To Signal or not?

When do I need to use a signal/indicator?

Firstly, let’s look at why we signal.  What is the purpose of signalling?  For many, the act of signalling or indicating is forgotten once the driving test is passed.  However, many of the same people have uttered the words to others, “Thanks for the signal!!”.  Signalling or indicating is a matter of safety, courtesy (to make life easier for others) and communication.

Two questions can be asked in most situations.  Initially ask who will or may benefit from my signal?  Also ask, can my signal be confusing or misleading.  From the answers to these two questions you can decide whether to signal.  Remember, often no signal is better than a misleading signal.  So let’s have a look at various situations:

Moving Off

When moving off from the side of the road, effective observations must be taken.  As a result of these observations you can decide whether there is anyone around who may benefit from a signal.  Even a pedestrian or cyclist could benefit so if there is anyone moving around you, and it is still safe to move, then use a signal.  However, be aware of the timing of the signal if there is a vehicle approaching from behind.  If the signal is too early then the approaching vehicle may think you are moving out in front of them and this may make them slow, stop or swerve around you.  Assuming you are prepared to move the car, delay your indication until the approaching vehicle is committed to going past you.

If you are moving off into slow moving traffic and you have been sitting for a while with a steady stream of traffic moving slowly past you, then it may be worth putting the right indicator on as a request.  This would only be acceptable in very heavy, slow-moving traffic.


Stopping at the side of the road

Once again, when stopping at the side of the road, effective observations must be taken.  This will help you to decide if a signal is necessary or not; ask the question, “Who will benefit?”.  If there is no one moving around you then there is no need to signal.  However, if you believe that another road user or pedestrian may benefit, then to indicate would be the correct thing to do.  Be aware of the dangers of an early signal.  Always identify where you intend to stop before signalling.  There may be a junction between you and your ‘stop point’; this would cause confusion.  Additionally, once you indicate to stop, the vehicle behind may decide to overtake you.  If you take too long to stop after signalling, then this could cause problems for the overtaking vehicle.

Passing parked cars

As a general rule, there is no necessity to indicate to pass a parked car or similar obstruction in the road.  As a rule, your road position will show your intent to other road users.  However, there are exceptions.  Imagine you are driving down the road and there are several parked cars on your side of the road, with a stream of traffic approaching from the opposite direction.  Remember, in general you wouldn’t signal.  Approaching traffic has priority so you approach, taking up a position close to the centre lines and wait.  The traffic is an endless stream and your road position is obviously not a strong enough ‘signal’ to encourage the oncoming traffic to give you priority and let you move through.  In this situation it may be acceptable to use a right signal as a request to the oncoming traffic, asking them to concede priority.  The signal may also give reassurance to any following vehicles that you are intending to move through when there is opportunity.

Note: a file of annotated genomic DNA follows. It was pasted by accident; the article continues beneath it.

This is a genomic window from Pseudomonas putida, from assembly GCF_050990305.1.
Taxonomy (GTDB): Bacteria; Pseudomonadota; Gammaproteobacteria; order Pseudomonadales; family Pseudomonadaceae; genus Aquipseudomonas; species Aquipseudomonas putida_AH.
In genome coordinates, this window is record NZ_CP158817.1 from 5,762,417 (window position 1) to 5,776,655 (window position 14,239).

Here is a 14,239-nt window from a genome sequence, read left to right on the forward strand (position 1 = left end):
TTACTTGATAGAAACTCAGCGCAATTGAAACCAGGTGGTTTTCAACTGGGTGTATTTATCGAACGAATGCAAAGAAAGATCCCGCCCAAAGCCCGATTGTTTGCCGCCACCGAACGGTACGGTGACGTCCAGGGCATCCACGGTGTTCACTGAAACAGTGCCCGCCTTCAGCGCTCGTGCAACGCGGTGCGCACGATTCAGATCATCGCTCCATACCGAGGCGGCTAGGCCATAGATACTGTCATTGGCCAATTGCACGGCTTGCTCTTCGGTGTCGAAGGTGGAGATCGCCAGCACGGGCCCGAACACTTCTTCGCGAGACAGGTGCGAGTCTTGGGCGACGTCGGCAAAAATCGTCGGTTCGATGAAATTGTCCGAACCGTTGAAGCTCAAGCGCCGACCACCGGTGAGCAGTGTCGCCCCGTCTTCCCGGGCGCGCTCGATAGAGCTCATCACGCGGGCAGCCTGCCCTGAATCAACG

Overtaking/Changing lanes

In short, you should always use a right indicator when overtaking a moving vehicle. Even if there are no other road users behind you, the driver of the vehicle you are about to overtake may benefit from your right signal prior to moving out. This is true whether you are on a single or dual carriageway.  However, it is not always necessary to indicate left to move back to the left.  If you’re on a dual carriageway, you may wish to evaluate the situation.  If there is no one ahead or behind in lane 2 then you don’t need to indicate.  However, with another vehicle following in lane 2, you would need to signal left before moving back across.

You must also consider whether your left indication could be confusing.  As an example, if there is a slip road coming up then your signal may be saying that you intend to leave by that slip road.  You may consider delaying moving back to the left until you are beyond the slip road.

Overtaking a cyclist

This depends entirely on the situation.  As you see the cyclist ahead you must assess the width of the road.  If it is wide enough to overtake the cyclist safely but this might mean that your car sits close to the centre lines, you should consider whether any oncoming vehicles would benefit from your right signal.  If the road is not wide enough to overtake safely because of oncoming traffic, then you will need to slow to the speed of the cyclist.  In this situation, a right indication may benefit the traffic behind you who may not have noticed the cyclist.  It is important that you give yourself enough time to make an assessment each time you are behind a cyclist.



In summary, when considering whether to use a signal or not, you should ask 2 questions:

a.  If I indicate, who will or might benefit from it?

b.  If I indicate, will I confuse or mislead anyone?

From the answers to the questions, you should be able to make an well judged decision on whether a signal is necessary. Additionally, in most situations, if you think that someone just MIGHT benefit and you are sure that no one would be confused, then you should use a signal.  And remember, a signal should not be too early and not too late.